Last week we defined and discussed the importance of marketing. This week I wanted to expand upon the idea that your advertising should be a very small percentage of your strategy. Advertising should take up such a small part of your overall marketing effort because it is a blanket and obvious attempt to get people to spend money. With an ad you are simply asking them to spend their money with you. There is no development of trust.

Creative marketing says, “Welcome”. Advertising says, “Spend.” Creative marketing cleverly brings curious and open-minded prospects to your door. Advertising brings you people who are carefully guarding their purses and wallets.

You may be asking yourself, what else is marketing? Place the pro shop in a location where inventory can be displayed with outside window visibility. That’s marketing. Invite a celebrity to work out in your club while he or she’s in town. That’s marketing. Make Friday “Free Guest Day” and send Free Friday invitations to every local newspaper editor. That’s marketing. Offer free blood pressure checks once a week in the local mall. That’s marketing. Conduct research surveys in the parking lot of the supermarket and offer a free visit as a “Thank You For Participating”. That’s marketing. Tell people about your business in casual conversation. Yup! That’s marketing too!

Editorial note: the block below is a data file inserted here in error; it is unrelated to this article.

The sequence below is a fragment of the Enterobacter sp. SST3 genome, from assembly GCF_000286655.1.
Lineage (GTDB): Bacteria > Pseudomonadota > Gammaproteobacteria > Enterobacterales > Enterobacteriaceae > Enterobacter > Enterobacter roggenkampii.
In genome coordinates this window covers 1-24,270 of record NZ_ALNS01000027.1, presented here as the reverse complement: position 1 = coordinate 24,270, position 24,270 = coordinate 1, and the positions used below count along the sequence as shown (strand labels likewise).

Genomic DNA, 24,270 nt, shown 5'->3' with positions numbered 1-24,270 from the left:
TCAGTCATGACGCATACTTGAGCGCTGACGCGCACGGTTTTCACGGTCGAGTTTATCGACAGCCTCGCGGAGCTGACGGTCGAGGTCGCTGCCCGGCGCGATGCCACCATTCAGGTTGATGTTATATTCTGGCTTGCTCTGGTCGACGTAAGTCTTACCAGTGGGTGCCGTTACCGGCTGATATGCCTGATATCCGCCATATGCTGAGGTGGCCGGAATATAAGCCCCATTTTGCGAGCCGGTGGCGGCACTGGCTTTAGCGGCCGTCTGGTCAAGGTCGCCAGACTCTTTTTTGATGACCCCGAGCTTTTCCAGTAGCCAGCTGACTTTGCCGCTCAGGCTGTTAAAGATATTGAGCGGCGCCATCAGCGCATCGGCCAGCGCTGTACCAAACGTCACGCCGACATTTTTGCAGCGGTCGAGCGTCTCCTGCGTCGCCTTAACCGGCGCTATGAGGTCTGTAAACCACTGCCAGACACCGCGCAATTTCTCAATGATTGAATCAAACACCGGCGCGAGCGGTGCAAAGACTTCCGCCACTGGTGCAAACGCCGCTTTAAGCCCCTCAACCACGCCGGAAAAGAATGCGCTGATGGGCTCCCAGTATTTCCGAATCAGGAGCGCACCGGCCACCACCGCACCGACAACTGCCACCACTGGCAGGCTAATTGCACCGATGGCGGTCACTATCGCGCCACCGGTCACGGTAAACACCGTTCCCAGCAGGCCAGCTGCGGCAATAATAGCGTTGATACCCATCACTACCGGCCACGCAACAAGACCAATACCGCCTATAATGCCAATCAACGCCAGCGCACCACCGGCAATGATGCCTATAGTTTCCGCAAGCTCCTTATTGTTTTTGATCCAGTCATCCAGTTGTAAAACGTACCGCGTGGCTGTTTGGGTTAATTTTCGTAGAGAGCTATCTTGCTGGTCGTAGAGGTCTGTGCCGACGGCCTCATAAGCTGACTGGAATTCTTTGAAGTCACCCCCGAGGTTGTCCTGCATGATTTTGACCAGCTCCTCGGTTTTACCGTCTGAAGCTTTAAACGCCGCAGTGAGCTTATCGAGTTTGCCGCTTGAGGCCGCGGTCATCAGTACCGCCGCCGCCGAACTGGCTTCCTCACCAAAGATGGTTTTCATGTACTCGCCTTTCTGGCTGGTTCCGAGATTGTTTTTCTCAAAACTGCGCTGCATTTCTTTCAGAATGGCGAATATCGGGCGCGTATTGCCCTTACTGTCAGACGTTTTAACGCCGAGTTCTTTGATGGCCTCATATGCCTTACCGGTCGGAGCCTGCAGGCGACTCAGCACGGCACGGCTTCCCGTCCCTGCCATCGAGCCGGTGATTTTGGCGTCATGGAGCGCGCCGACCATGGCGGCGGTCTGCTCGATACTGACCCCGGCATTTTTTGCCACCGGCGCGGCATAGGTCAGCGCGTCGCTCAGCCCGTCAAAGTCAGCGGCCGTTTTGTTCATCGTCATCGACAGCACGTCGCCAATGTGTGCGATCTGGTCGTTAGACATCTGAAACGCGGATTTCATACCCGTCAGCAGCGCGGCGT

Sure, your ads can be a worthwhile investment, but they also bring with them inherent risk. Sometimes the timings not right. Sometimes you’re hitting the wrong market. Ads get old, they become outdated. They may be ineffective with poor placement or they may even be overshadowed by competitors’ ads. Inspire people to walk inside your front door, to schedule a consultation for your services or to examine your product. That’s successful marketing!

My intention here is not to suggest that you don’t advertise. Advertising can and should be a valuable arm of your marketing attack. The ideal business, however will be one in which a profit can be shown without need for excess expense. Brainstorm some practical things you or your club can do to market in your community. What are some things you can try?

Ryan Farrell

Ryan Farrell started working with the National Federation of Professional Trainers (NFPT) in 2012. As NFPT’s Marketing Coordinator, Ryan is responsible for aiding company reputation by building brand awareness and establishing strong working relationships among NFPT, its affiliates and industry partners.